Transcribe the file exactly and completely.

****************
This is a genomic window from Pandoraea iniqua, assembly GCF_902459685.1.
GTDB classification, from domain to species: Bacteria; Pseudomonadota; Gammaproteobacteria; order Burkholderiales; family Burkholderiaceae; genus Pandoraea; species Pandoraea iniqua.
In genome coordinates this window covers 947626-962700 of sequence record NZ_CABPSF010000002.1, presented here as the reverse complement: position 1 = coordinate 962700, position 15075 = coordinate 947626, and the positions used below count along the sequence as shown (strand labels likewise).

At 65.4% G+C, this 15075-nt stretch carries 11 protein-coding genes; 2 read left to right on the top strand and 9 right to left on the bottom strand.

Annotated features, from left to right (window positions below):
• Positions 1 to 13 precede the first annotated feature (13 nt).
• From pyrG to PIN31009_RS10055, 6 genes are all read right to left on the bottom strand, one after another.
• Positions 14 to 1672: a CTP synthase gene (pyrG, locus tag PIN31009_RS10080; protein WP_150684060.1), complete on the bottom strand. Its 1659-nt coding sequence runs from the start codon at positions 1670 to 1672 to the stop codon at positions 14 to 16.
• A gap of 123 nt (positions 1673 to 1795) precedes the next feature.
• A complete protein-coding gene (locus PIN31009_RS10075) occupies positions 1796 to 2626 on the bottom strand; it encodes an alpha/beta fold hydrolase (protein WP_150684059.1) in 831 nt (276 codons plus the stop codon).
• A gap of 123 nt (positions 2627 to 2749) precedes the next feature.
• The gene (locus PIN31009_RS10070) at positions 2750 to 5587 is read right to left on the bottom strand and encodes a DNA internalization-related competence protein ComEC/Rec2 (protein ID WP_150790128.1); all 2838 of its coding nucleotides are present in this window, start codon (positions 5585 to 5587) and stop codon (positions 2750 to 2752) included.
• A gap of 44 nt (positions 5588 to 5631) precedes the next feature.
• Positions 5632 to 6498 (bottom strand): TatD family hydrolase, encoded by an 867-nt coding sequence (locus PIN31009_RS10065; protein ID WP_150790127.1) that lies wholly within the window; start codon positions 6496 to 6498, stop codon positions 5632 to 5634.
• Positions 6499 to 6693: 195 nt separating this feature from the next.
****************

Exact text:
This is a genomic window from Pandoraea iniqua, assembly GCF_902459685.1.
GTDB classification, from domain to species: Bacteria; Pseudomonadota; Gammaproteobacteria; order Burkholderiales; family Burkholderiaceae; genus Pandoraea; species Pandoraea iniqua.
In genome coordinates this window covers 947626-962700 of sequence record NZ_CABPSF010000002.1, presented here as the reverse complement: position 1 = coordinate 962700, position 15075 = coordinate 947626, and the positions used below count along the sequence as shown (strand labels likewise).

At 65.4% G+C, this 15075-nt stretch carries 11 protein-coding genes; 2 read left to right on the top strand and 9 right to left on the bottom strand.

Annotated features, from left to right (window positions below):
• Positions 1 to 13 precede the first annotated feature (13 nt).
• From pyrG to PIN31009_RS10055, 6 genes are all read right to left on the bottom strand, one after another.
• Positions 14 to 1672: a CTP synthase gene (pyrG, locus tag PIN31009_RS10080; protein WP_150684060.1), complete on the bottom strand. Its 1659-nt coding sequence runs from the start codon at positions 1670 to 1672 to the stop codon at positions 14 to 16.
• A gap of 123 nt (positions 1673 to 1795) precedes the next feature.
• A complete protein-coding gene (locus PIN31009_RS10075) occupies positions 1796 to 2626 on the bottom strand; it encodes an alpha/beta fold hydrolase (protein WP_150684059.1) in 831 nt (276 codons plus the stop codon).
• A gap of 123 nt (positions 2627 to 2749) precedes the next feature.
• The gene (locus PIN31009_RS10070) at positions 2750 to 5587 is read right to left on the bottom strand and encodes a DNA internalization-related competence protein ComEC/Rec2 (protein ID WP_150790128.1); all 2838 of its coding nucleotides are present in this window, start codon (positions 5585 to 5587) and stop codon (positions 2750 to 2752) included.
• A gap of 44 nt (positions 5588 to 5631) precedes the next feature.
• Positions 5632 to 6498 (bottom strand): TatD family hydrolase, encoded by an 867-nt coding sequence (locus PIN31009_RS10065; protein ID WP_150790127.1) that lies wholly within the window; start codon positions 6496 to 6498, stop codon positions 5632 to 5634.
• Positions 6499 to 6693: 195 nt separating this feature from the next.